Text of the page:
We asked Elizabeth Buzney, MD, outpatient clinical director of the Department of Dermatology at Brigham and Women’s Hospital and assistant professor of dermatology at Harvard Medical School, how to use sunscreen most effectively.
Recent studies have suggested some surprising things (not beaming from the center of our solar system) that might increase your risk for skin cancer. We delved into the research to help you assess whether you should be concerned — or not.
There’s a lot of information out there about sunscreen safety, and not all of it is reliable. We asked a top expert to address some common questions about sunscreens.
Protecting young children from harmful ultraviolet (UV) radiation is important not only for avoiding immediate consequences like painful sunburns, but also for minimizing skin cancer risk later in life. Here’s what you need to know about keeping the baby in your life sun safe.
May is consistently ranked as Americans’ favorite month and at The Skin Cancer Foundation, we’re pretty big fans, too. The flowers are blooming, the temperatures are rising and, as naturalist Edwin Way Teale perfectly stated, all things truly do seem possible. It’s fitting that this month is also Skin Cancer Awareness Month,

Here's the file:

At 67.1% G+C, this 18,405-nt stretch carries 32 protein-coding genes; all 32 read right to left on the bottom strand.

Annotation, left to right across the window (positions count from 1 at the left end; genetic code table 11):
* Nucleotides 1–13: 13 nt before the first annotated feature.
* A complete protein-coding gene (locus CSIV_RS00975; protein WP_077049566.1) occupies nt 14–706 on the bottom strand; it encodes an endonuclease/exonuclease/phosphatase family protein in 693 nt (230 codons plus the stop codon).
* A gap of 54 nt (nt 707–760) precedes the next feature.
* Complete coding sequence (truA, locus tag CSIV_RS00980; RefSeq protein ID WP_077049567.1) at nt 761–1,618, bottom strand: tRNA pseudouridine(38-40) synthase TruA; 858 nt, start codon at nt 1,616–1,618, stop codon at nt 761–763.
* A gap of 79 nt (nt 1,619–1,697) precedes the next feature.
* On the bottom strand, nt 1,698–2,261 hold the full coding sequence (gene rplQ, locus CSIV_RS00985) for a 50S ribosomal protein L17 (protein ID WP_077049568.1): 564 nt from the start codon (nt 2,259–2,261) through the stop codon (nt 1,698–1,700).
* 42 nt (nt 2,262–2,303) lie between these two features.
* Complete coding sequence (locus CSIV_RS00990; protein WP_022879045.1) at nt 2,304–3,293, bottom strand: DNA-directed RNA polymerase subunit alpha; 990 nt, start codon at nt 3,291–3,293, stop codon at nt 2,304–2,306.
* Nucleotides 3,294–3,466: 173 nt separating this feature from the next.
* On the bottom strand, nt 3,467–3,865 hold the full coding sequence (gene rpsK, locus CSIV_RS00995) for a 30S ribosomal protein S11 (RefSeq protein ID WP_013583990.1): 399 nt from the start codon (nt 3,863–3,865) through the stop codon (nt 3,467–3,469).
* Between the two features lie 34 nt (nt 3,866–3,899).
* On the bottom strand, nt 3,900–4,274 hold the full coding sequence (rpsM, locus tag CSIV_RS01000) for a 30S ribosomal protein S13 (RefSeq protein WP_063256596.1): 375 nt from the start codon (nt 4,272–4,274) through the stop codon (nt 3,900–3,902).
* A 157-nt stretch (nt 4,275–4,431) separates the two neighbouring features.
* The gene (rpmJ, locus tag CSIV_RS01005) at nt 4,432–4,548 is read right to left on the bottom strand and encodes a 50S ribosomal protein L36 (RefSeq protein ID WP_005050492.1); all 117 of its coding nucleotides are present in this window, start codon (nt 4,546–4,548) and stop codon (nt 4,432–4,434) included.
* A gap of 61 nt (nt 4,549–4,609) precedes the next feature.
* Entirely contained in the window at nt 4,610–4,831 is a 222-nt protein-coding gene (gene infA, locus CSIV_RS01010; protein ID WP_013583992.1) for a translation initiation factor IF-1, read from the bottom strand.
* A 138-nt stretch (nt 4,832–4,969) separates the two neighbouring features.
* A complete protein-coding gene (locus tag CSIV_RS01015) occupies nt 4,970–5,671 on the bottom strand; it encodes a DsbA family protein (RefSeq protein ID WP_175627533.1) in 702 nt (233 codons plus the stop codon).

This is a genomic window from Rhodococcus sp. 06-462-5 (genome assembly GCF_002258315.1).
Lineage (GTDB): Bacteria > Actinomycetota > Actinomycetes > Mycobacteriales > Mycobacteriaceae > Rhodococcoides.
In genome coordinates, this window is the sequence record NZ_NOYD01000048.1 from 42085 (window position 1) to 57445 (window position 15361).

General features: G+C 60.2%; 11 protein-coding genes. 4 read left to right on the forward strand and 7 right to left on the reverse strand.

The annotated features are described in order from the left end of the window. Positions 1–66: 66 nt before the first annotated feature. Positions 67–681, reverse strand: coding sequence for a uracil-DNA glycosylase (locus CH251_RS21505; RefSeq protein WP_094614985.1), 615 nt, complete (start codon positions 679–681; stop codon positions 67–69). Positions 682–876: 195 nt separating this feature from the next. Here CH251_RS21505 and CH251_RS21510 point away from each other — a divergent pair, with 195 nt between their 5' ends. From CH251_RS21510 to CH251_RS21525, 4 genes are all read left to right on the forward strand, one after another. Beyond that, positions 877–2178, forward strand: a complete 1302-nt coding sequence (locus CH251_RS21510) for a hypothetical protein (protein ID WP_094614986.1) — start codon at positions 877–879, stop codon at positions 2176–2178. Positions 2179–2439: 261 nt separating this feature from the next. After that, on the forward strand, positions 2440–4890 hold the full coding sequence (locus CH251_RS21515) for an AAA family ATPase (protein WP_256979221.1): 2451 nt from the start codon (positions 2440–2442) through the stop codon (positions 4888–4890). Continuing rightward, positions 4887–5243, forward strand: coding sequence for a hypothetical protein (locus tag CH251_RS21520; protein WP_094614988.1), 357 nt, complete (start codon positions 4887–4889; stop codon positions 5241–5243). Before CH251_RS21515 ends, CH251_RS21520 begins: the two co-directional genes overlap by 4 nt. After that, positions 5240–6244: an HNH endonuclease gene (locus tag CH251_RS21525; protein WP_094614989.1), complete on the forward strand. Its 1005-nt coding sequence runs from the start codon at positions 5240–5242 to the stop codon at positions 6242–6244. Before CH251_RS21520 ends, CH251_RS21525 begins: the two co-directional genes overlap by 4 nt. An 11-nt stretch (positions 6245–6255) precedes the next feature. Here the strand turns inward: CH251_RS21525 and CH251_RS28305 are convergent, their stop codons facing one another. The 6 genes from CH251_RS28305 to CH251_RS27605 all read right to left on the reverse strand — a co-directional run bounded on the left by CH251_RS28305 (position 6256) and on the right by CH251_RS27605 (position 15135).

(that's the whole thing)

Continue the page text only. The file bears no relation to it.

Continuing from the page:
You’ve heard it time and time again: You must wear sunscreen every day to protect your skin from the sun’s damaging ultraviolet (UV) rays. But if you’re a makeup-obsessed girl like me, who doesn’t leave the house without foundation and mascara on at the very least, you’ve probably struggled to find a way to incorporate this skin-saving staple into your daily beauty routine.
Before you hit the road or board a train, bus or plane for your holiday travel this season, here’s a new way to make your trip safer: Protect yourself from the sun while you’re getting to your destination.